Completed 8/23/2020, Reviewed 8/23/2020
I’ve read a lot of books featuring a women’s utopia or dystopia. They’ve ranged from mediocre to great. This is one of the great ones. It has tremendous world-building, a complex plot, and tackles themes like saving the environment, non-violent existence, and passive resistance. It takes place on Shora, an ocean planet. The women living on the planet have a purple tint, are hairless, and reproduce parthenogenically. They live on “rafts,” large floating platforms, and interact with the sea creatures in mysterious ways. Shora is about to be invaded by the Patriarchy, an empire that controls all the people-bearing planets in the galactic neighborhood. Their quandary is how to fight off the Patriarchy while sticking to their peace-loving culture. This book was published before the major LGBTQ book awards came into being, but it did win the Campbell award for Science Fiction in 1987.
Spinel is a stone-cutter’s son. He lives on Valedon, a planet in the same system as Shora. (I wasn’t quite clear on this, but Shora may be its moon). He’s directionless, not having had much motivation to find a career for himself. One day, he comes across two naked purple women from Shora who’ve come to learn about Valedon. They’ve created an uproar in the town, but have not met with much resistance. He becomes entranced with them and they offer to take him back with them to Shora. At first, he’s excited, but when they actually make a deal with his parents to take him with them, he balks. Still, he ends up going. On Shora, he has a tough time integrating with women there, known as Sharers, but eventually becomes a part of their culture. The Sharers are not without their turmoil. They have foreign traders living on the planet. Then the invasion comes and they choose to fight the only way they know how, by passive resistance.
There are so many interesting things in this world that Slonczewski created. The Sharers have developed an advanced medical practice where they use genetics and local plants to heal people as well as manipulate their environment. For example, they’ve altered insects to carry information. They’ve done this despite eschewing modern technology. This causes the invading cultures to consider them witches. The Sharers have also developed a technique for dealing with grief and pain. They go into a trance state where their body turns white and they cannot be reached without force. It is considered anathema to try to bring someone out of this state. They deal with transgressions by shunning the transgressor with silence for some period of time. Their language uses, some may say overuses, the word sharing. It’s a little annoying at first, but then begins to make sense. You realize it is essential in describing how the Sharers think and act. Their decision-making is by consensus in a process called Gathering.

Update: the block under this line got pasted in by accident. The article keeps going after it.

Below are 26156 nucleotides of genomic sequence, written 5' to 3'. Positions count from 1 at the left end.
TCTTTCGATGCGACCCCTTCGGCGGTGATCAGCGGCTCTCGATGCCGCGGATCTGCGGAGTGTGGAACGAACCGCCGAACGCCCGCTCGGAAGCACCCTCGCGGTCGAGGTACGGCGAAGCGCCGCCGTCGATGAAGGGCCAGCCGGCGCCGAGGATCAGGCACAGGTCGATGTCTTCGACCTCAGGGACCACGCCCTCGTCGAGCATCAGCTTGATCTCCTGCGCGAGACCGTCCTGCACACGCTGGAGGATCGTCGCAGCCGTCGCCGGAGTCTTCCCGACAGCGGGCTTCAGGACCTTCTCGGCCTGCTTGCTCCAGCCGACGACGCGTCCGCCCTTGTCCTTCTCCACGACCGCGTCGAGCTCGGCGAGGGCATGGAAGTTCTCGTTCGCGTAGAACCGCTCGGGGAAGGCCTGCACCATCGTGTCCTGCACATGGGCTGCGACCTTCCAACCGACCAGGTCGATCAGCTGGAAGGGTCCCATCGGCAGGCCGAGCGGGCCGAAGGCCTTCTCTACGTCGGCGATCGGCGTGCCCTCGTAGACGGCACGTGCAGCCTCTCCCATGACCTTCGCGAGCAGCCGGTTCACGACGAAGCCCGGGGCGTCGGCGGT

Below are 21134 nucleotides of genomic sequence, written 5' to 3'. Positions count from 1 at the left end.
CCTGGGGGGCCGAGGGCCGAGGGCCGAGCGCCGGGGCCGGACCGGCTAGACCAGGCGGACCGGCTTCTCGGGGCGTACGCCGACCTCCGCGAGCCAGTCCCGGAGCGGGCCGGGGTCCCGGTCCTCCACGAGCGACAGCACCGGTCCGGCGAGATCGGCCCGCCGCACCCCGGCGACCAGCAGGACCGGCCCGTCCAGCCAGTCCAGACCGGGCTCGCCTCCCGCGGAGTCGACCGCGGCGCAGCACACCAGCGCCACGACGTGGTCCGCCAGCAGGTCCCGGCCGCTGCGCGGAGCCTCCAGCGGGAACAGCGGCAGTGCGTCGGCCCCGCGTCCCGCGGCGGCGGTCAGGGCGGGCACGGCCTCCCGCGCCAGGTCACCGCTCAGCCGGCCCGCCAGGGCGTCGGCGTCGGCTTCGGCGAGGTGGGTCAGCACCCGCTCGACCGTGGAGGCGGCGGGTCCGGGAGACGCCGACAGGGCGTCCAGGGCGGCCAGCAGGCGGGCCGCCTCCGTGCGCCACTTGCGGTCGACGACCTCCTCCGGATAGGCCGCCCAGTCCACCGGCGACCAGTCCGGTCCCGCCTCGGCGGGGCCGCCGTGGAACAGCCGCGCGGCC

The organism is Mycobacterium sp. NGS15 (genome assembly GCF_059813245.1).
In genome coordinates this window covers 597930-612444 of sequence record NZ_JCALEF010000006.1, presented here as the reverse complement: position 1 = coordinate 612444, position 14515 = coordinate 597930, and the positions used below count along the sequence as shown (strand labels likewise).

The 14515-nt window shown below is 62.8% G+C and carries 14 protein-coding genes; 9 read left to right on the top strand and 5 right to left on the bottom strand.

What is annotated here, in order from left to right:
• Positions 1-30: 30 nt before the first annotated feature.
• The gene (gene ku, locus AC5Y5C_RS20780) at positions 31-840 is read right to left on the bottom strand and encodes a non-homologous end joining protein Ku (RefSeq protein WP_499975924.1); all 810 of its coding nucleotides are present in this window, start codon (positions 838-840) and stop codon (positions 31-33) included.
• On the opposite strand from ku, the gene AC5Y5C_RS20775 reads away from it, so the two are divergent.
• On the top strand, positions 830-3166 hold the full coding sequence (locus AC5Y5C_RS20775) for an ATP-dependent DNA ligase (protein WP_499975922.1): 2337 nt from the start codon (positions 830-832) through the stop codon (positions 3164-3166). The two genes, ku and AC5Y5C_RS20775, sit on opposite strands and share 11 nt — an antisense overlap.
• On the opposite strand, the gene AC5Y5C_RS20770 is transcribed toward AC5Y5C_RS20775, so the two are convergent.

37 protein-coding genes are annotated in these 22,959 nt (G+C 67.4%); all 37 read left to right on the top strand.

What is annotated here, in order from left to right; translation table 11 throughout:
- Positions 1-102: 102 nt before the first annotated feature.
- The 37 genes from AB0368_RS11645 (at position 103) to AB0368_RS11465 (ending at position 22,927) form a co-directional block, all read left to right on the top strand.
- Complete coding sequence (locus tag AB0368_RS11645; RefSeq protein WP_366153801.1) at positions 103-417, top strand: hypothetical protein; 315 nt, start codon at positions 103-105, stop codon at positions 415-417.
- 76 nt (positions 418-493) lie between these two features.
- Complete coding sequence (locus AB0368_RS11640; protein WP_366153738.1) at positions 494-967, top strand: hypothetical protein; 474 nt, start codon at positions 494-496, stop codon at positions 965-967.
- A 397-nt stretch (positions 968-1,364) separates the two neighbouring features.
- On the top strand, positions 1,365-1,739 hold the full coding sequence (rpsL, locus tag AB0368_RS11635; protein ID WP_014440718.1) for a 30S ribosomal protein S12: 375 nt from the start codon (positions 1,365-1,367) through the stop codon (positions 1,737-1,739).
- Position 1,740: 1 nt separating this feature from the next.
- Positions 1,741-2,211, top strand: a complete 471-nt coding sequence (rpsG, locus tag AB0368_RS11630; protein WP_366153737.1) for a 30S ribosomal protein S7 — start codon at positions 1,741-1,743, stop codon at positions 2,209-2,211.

The battle for Shora is not a clear war along gender lines. Sure, the general, Realgar, is a pretty evil male, and many of the people in power in the Patriarchy are male. But Spinel is a male who assimilates into Sharer society, and many of the male soldiers stationed on Shora soften to the Sharer’s plight. And there is at least one woman on the Patriarchy side who is pretty evil, Jade, being the primary torturer. Realgar and Jade, despite being bad, are a little more three dimensional than most of the bad guys in science fiction, although Realgar becomes quite single-minded in his pursuit of conquest.
I thought the character development was really good. Spinel is perhaps the best developed. Much of the beginning of the book is from his perspective. Of the Sharers, Merwen, a woman the Patriarchy sees as leader among this leaderless society, is also well done. Much of the rest of the perspective from the Sharers is through her eyes. Her sisters look to her for wisdom in dealing with the invasion. Her partner Usha is a healer of astounding talent. Merwen has a daughter Lystra, who is headstrong and against the fact that Merwen brought Spinel to live with them. Lystra probably does the most growing as she first loses her partner, then falls in love with Spinel.
I give this book four stars out of five. I was engrossed with it by about the fiftieth page and subsequently had trouble putting it down. For someone who generally doesn’t like space opera memes, I really got into the politics of the invasion, particularly how the Patriarchy dehumanizes the Sharers by constantly referring to them as catfish, from which they may have evolved. At the same time, the Sharers deal with their own question of their enemy’s humanity, considering they have the morality of children and are obsessed with death rather than life. There are three other books in this series. I don’t know if I’ll read them, as my TBR pile for next year is so large. But I’ll definitely consider it based on how much I enjoyed this one.